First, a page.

Generations X & Y Lack Investing Direction

September 25, 2014

retirement, 401k, investing

Daniel Andrus

collegelazypoolmi-resize-600x338.jpgAdvisors who have focused their efforts on boomers’ retirement needs should make sure they’re not neglecting Generations X and Y. A survey conducted by Greenwald & Associates and sponsored by Security Benefit, a Topeka, Kansas-based insurer, found younger investors lack direction and could benefit from an advisor’s guidance.

The “Gen XY Financial Maturity Study,” released Monday, found two-thirds of Gen X and Y investors haven’t calculated how much they need to save for retirement. Furthermore, 65% say it’s harder for them to save than it was for boomers and older generations.

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Financial Wellness Crucial for Company Performance

September 24, 2014

Financial Wellness

Brent Harrison

FinFit_Final_Logo_jpg.jpgNot everyone is an expert in finance, understandably, but that does not mean your agency cannot gain access to education or the tools to assess and maintain control of their financial profile.

FinFit is an innovative solution to personal finances that is dedicated to providing innovative and comprehensive financial wellness solutions to America’s workforce, at little or no risk to employers.

“FinFit empowers employees with assessment tools, guidance and education to help implement and maintain financial fitness for them,” explained Jennifer Creech, Director of Business Development at FinFit. “We have a two-prong program. We also equip employees with an alternative to high cost credit, all while educating them to live within their means. In essence, we have all of the education that goes along with the solution.”

Additionally, the program provides training and relevant resources to ensure members reach and sustain a sound and secure financial future.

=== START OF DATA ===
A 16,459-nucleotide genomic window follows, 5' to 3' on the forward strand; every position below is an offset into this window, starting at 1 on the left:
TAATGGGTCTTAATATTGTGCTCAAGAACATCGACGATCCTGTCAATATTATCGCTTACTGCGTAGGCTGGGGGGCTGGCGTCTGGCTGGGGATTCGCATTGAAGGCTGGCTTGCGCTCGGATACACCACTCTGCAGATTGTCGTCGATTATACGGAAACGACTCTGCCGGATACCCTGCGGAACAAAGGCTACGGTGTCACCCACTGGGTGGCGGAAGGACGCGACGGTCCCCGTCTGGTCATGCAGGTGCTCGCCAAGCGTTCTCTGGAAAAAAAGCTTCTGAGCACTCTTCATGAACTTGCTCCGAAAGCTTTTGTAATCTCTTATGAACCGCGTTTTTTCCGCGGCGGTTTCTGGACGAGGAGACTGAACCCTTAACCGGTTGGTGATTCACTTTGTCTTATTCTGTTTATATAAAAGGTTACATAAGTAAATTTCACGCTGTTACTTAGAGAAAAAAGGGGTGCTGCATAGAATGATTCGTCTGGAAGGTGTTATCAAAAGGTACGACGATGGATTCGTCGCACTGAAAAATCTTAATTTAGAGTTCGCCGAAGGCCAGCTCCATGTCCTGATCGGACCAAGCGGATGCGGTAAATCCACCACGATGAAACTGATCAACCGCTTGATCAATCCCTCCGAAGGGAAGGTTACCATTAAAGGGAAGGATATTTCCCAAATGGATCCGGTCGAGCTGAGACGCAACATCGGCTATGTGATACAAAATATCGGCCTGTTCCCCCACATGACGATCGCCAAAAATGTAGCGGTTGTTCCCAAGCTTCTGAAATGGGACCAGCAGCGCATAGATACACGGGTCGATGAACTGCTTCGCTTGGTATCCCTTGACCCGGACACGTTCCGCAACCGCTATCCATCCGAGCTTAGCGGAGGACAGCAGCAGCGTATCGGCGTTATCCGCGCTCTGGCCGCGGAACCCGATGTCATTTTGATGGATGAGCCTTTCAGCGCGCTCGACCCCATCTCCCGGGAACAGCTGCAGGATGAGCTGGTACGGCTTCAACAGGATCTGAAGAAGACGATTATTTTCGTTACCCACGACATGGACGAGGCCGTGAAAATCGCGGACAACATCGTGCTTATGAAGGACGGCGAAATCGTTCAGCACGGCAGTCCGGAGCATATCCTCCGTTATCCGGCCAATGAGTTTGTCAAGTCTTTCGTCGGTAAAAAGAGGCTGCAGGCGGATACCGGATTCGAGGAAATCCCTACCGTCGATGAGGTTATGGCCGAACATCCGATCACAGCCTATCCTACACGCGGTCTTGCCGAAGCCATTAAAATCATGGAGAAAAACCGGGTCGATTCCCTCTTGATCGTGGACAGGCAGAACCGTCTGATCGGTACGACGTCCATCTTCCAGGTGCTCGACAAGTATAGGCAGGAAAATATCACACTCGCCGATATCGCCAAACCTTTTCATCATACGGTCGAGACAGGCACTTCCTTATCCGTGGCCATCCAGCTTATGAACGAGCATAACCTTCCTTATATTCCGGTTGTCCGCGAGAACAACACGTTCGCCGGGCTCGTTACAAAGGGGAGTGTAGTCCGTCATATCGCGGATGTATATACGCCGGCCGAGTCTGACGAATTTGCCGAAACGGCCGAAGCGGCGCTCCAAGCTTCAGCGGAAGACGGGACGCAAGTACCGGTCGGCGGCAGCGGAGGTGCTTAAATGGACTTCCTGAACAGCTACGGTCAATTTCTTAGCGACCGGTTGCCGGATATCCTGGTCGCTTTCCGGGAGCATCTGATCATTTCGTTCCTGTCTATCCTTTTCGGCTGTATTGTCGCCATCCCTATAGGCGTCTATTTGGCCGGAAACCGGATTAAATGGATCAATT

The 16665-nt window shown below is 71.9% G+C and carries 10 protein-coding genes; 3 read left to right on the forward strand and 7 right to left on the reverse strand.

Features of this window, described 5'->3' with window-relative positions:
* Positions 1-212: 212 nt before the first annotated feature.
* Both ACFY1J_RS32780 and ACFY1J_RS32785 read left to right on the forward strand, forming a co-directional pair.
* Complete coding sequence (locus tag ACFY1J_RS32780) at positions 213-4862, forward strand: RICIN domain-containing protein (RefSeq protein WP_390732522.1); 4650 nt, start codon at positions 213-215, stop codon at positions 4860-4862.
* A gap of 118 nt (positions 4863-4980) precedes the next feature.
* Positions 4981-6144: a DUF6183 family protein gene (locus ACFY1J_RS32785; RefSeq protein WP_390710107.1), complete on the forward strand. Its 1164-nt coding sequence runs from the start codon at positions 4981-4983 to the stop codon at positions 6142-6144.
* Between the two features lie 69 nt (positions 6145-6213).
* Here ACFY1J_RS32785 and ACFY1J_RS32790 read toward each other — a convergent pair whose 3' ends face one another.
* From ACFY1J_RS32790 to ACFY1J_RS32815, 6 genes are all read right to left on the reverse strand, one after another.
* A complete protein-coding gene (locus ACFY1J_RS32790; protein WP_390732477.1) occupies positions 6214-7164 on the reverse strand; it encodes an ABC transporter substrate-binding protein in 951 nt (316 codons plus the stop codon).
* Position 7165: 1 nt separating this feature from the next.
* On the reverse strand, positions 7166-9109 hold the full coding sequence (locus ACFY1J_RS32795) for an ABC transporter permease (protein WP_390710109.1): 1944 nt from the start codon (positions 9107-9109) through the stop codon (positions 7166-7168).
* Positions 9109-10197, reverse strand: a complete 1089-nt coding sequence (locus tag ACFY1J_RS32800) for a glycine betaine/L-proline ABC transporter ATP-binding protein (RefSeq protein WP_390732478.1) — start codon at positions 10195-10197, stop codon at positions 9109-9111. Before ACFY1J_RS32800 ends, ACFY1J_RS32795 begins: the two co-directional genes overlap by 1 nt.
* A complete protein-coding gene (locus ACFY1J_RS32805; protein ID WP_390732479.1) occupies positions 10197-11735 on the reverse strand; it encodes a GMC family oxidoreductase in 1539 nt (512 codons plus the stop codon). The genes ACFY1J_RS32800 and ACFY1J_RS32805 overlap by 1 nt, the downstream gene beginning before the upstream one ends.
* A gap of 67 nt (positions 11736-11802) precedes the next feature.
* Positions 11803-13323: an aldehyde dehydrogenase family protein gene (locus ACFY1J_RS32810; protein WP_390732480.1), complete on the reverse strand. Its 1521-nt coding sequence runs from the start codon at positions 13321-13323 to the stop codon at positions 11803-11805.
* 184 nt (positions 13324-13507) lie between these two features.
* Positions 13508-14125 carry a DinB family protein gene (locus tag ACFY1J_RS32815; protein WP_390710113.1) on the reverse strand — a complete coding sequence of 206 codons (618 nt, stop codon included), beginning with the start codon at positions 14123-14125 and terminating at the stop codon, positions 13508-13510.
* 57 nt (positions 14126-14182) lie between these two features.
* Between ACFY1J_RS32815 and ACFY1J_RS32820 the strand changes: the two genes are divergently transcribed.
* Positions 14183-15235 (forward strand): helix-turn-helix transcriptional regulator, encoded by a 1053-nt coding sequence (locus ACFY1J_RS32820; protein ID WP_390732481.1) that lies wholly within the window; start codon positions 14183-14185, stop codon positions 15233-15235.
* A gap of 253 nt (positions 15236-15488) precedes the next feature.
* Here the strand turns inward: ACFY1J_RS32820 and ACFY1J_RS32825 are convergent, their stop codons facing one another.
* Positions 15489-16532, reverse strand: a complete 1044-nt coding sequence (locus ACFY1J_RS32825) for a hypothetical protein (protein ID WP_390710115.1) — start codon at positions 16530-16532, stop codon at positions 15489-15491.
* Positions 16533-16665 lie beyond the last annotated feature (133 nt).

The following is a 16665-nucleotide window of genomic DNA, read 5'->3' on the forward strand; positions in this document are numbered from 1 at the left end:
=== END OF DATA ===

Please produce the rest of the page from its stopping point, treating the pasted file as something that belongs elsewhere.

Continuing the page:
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Financial Health a Missing Wellness Piece

September 19, 2014

health, Financial Wellness

Mark Roberts

33214038_m.jpgMost everyone knows what wellness programs are designed to do for the body — help you get and stay more physically fit and be more proactive for your personal health. But what about your company and your employees’ financial well-being? Do your employees suffer from the financial flu?

A new survey from Consumer Affairs says money worries have become a significant distraction for employees during working hours. Not Facebook, not chain emails, not weight loss — worries about money. Although many U.S. businesses have recovered from the Great Recession, many of the people who work at those businesses haven’t. The Society for Human Resource Management says those worries are now a huge drain on employee productivity. Here’s what the 2014 SHRM survey Financial Wellness in the Workplace found:

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Employer-Offered Financial Literacy Could Increase Productivity

September 19, 2014

financial education

Nick Otto

fin1-300x168.jpgOffering financial education can provide a big boost to employee productivity, allowing employees to solve financial dilemmas and refocus on work.